Bajpai questioned, if the State has universal health care and poverty alleviation as its basic objectives; if there have been gains, however patchy and inadequate; if there are systems in existence though not actually thriving, why is the current health scenario so bleak?  He pointed out that this is due to the mismatch between these objectives and resources being spent to achieve them. Policymakers need to define realistic goals and allocate much higher levels of resources for the health sector. He noted that the foremost objective of the Indian health system should be financial risk protection for poorer and weaker sections of the population.

Citing India’s recent achievement of becoming a Polio Free country, Bajpai said this was an enormous feat to be achieved by a country as large and diverse as India. It has now been more than three years since a polio case has been reported from any part of India. The Polio eradication campaign, he said, has been the biggest, most complex, and meticulously planned and implemented vaccination campaigns in human history. However, he felt that Indians did not fully appreciate this achievement and had hence not celebrated this accomplishment as it should have been.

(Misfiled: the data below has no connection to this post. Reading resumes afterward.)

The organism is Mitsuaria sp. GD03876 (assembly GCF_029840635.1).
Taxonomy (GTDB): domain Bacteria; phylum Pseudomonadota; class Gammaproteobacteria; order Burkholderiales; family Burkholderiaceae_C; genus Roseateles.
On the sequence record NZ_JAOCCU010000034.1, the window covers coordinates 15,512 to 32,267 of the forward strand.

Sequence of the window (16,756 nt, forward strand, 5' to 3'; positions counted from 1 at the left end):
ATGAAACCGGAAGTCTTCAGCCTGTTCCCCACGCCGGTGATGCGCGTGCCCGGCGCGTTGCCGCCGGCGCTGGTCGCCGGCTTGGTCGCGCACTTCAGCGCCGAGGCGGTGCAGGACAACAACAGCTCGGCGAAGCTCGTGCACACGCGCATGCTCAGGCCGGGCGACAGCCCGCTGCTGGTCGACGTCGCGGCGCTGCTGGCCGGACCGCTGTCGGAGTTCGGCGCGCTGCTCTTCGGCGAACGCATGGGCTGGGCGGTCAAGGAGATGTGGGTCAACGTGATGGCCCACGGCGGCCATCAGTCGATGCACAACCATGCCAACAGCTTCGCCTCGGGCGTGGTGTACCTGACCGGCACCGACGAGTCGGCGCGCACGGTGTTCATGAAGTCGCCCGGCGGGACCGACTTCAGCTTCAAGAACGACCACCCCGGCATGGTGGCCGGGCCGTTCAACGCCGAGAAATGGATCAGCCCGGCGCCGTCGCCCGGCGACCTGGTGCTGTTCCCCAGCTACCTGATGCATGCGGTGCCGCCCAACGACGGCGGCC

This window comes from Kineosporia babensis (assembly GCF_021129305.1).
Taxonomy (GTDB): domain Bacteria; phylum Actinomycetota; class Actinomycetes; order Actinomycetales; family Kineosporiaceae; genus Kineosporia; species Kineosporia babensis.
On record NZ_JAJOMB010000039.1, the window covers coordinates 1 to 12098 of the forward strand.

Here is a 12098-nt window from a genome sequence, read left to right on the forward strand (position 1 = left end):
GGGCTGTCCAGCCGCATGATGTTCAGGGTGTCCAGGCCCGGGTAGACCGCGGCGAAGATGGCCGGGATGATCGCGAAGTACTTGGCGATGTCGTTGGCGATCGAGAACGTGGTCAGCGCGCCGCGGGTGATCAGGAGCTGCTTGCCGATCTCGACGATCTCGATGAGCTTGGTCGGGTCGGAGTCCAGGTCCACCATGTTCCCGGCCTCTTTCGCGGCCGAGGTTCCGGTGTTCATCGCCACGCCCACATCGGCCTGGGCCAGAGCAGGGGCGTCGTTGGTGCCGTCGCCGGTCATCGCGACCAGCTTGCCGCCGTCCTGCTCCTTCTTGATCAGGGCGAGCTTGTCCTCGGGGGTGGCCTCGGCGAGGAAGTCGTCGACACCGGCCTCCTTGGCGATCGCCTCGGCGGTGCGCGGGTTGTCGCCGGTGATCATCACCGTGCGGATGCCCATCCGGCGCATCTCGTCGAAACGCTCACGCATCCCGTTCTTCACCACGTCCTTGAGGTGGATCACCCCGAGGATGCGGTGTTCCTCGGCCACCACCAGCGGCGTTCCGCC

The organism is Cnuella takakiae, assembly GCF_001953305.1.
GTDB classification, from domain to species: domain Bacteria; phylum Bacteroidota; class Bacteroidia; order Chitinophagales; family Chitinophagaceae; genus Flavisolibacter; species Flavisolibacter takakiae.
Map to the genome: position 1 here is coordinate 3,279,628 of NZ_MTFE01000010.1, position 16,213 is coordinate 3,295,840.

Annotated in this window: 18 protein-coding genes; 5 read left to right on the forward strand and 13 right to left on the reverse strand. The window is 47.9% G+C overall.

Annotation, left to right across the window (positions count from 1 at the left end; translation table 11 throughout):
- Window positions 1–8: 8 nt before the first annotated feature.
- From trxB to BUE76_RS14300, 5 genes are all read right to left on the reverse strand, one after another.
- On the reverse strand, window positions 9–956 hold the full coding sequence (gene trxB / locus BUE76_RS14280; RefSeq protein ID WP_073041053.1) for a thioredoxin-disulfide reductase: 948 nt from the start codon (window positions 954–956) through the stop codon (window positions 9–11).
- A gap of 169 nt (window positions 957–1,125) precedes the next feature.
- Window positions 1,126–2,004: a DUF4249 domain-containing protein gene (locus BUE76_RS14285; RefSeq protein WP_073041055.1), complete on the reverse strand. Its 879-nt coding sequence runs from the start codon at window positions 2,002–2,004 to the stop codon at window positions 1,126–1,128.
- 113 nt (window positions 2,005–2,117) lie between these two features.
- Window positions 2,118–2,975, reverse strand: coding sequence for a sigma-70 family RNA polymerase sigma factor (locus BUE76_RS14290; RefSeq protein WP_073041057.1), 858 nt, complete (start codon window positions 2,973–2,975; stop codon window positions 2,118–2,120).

Bajpai said, what this feat demonstrated was if there was a clear goal set out (as in this case first for the city of Delhi in 1994 by the then Delhi Government Health Minister, Harshvardhan and then after a few years converted into a nation-wide campaign by the Vajpayee led NDA government and then finally achieved by the Singh led UPA government); support for a national initiative across party lines; continued monitoring and surveillance; exemplary support from the community, including school teachers and children, health workers, local governments, NGOs, private sector and their foundations and international organizations, such as WHO, Rotary and UNICEF etc., goals can be achieved and that India’s 16 year journey of a Polio Free India had major takeaways for several other national programs said Bajpai. He emphasized that building on India’s Polio eradication campaign experience, India should now be aiming for a Measles free India.